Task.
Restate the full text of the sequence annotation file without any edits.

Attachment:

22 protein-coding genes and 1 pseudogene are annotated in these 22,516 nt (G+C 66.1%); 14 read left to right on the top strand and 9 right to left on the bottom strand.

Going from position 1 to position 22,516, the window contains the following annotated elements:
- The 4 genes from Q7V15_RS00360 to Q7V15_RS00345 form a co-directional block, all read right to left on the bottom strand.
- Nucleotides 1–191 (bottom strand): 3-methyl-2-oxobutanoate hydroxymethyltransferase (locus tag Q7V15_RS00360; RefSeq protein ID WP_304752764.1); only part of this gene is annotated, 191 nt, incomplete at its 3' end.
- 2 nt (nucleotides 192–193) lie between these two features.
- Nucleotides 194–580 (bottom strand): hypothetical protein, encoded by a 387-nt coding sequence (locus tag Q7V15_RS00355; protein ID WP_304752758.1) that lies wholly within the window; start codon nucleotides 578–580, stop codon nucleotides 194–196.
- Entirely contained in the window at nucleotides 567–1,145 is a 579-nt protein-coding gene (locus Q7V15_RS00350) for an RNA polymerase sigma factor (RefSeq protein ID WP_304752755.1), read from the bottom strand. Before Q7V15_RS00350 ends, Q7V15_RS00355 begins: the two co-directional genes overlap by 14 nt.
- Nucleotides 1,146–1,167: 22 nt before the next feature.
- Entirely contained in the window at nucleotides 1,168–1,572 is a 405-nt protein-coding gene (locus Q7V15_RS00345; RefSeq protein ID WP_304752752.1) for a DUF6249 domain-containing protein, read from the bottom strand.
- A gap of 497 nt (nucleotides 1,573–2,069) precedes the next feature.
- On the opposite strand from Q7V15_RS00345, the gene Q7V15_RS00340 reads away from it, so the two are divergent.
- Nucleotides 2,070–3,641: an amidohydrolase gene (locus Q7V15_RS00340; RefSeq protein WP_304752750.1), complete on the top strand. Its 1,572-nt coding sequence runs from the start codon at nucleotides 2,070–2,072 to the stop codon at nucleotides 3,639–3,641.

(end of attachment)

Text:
22 protein-coding genes and 1 pseudogene are annotated in these 22,516 nt (G+C 66.1%); 14 read left to right on the top strand and 9 right to left on the bottom strand.

Going from position 1 to position 22,516, the window contains the following annotated elements:
- The 4 genes from Q7V15_RS00360 to Q7V15_RS00345 form a co-directional block, all read right to left on the bottom strand.
- Nucleotides 1–191 (bottom strand): 3-methyl-2-oxobutanoate hydroxymethyltransferase (locus tag Q7V15_RS00360; RefSeq protein ID WP_304752764.1); only part of this gene is annotated, 191 nt, incomplete at its 3' end.
- 2 nt (nucleotides 192–193) lie between these two features.
- Nucleotides 194–580 (bottom strand): hypothetical protein, encoded by a 387-nt coding sequence (locus tag Q7V15_RS00355; protein ID WP_304752758.1) that lies wholly within the window; start codon nucleotides 578–580, stop codon nucleotides 194–196.
- Entirely contained in the window at nucleotides 567–1,145 is a 579-nt protein-coding gene (locus Q7V15_RS00350) for an RNA polymerase sigma factor (RefSeq protein ID WP_304752755.1), read from the bottom strand. Before Q7V15_RS00350 ends, Q7V15_RS00355 begins: the two co-directional genes overlap by 14 nt.
- Nucleotides 1,146–1,167: 22 nt before the next feature.
- Entirely contained in the window at nucleotides 1,168–1,572 is a 405-nt protein-coding gene (locus Q7V15_RS00345; RefSeq protein ID WP_304752752.1) for a DUF6249 domain-containing protein, read from the bottom strand.
- A gap of 497 nt (nucleotides 1,573–2,069) precedes the next feature.
- On the opposite strand from Q7V15_RS00345, the gene Q7V15_RS00340 reads away from it, so the two are divergent.
- Nucleotides 2,070–3,641: an amidohydrolase gene (locus Q7V15_RS00340; RefSeq protein WP_304752750.1), complete on the top strand. Its 1,572-nt coding sequence runs from the start codon at nucleotides 2,070–2,072 to the stop codon at nucleotides 3,639–3,641.